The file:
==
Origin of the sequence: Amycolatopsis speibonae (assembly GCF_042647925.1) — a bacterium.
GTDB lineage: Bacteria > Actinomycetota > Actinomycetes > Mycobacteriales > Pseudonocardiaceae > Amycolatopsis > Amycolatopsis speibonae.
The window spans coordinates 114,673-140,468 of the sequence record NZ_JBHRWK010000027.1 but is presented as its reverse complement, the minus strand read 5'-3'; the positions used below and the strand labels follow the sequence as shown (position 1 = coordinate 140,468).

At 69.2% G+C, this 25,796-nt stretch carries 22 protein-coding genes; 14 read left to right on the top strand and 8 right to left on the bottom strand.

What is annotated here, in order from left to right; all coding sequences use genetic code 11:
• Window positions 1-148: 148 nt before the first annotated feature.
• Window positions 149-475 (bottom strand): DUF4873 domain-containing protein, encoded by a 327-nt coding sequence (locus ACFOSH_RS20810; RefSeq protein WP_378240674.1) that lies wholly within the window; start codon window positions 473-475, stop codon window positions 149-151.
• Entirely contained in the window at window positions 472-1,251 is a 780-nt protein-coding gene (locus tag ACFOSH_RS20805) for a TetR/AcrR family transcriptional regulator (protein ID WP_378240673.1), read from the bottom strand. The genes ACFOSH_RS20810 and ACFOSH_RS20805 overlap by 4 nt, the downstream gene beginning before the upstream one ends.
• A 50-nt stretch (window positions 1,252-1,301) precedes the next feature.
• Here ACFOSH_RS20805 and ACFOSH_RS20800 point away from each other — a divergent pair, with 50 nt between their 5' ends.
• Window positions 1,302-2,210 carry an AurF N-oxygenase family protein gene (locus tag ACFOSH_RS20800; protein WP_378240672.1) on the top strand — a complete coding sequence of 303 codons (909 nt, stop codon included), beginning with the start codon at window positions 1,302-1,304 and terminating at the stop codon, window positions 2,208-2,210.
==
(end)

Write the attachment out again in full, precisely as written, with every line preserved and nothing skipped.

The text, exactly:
Origin of the sequence: Amycolatopsis speibonae (assembly GCF_042647925.1) — a bacterium.
GTDB lineage: Bacteria > Actinomycetota > Actinomycetes > Mycobacteriales > Pseudonocardiaceae > Amycolatopsis > Amycolatopsis speibonae.
The window spans coordinates 114,673-140,468 of the sequence record NZ_JBHRWK010000027.1 but is presented as its reverse complement, the minus strand read 5'-3'; the positions used below and the strand labels follow the sequence as shown (position 1 = coordinate 140,468).

At 69.2% G+C, this 25,796-nt stretch carries 22 protein-coding genes; 14 read left to right on the top strand and 8 right to left on the bottom strand.

What is annotated here, in order from left to right; all coding sequences use genetic code 11:
• Window positions 1-148: 148 nt before the first annotated feature.
• Window positions 149-475 (bottom strand): DUF4873 domain-containing protein, encoded by a 327-nt coding sequence (locus ACFOSH_RS20810; RefSeq protein WP_378240674.1) that lies wholly within the window; start codon window positions 473-475, stop codon window positions 149-151.
• Entirely contained in the window at window positions 472-1,251 is a 780-nt protein-coding gene (locus tag ACFOSH_RS20805) for a TetR/AcrR family transcriptional regulator (protein ID WP_378240673.1), read from the bottom strand. The genes ACFOSH_RS20810 and ACFOSH_RS20805 overlap by 4 nt, the downstream gene beginning before the upstream one ends.
• A 50-nt stretch (window positions 1,252-1,301) precedes the next feature.
• Here ACFOSH_RS20805 and ACFOSH_RS20800 point away from each other — a divergent pair, with 50 nt between their 5' ends.
• Window positions 1,302-2,210 carry an AurF N-oxygenase family protein gene (locus tag ACFOSH_RS20800; protein WP_378240672.1) on the top strand — a complete coding sequence of 303 codons (909 nt, stop codon included), beginning with the start codon at window positions 1,302-1,304 and terminating at the stop codon, window positions 2,208-2,210.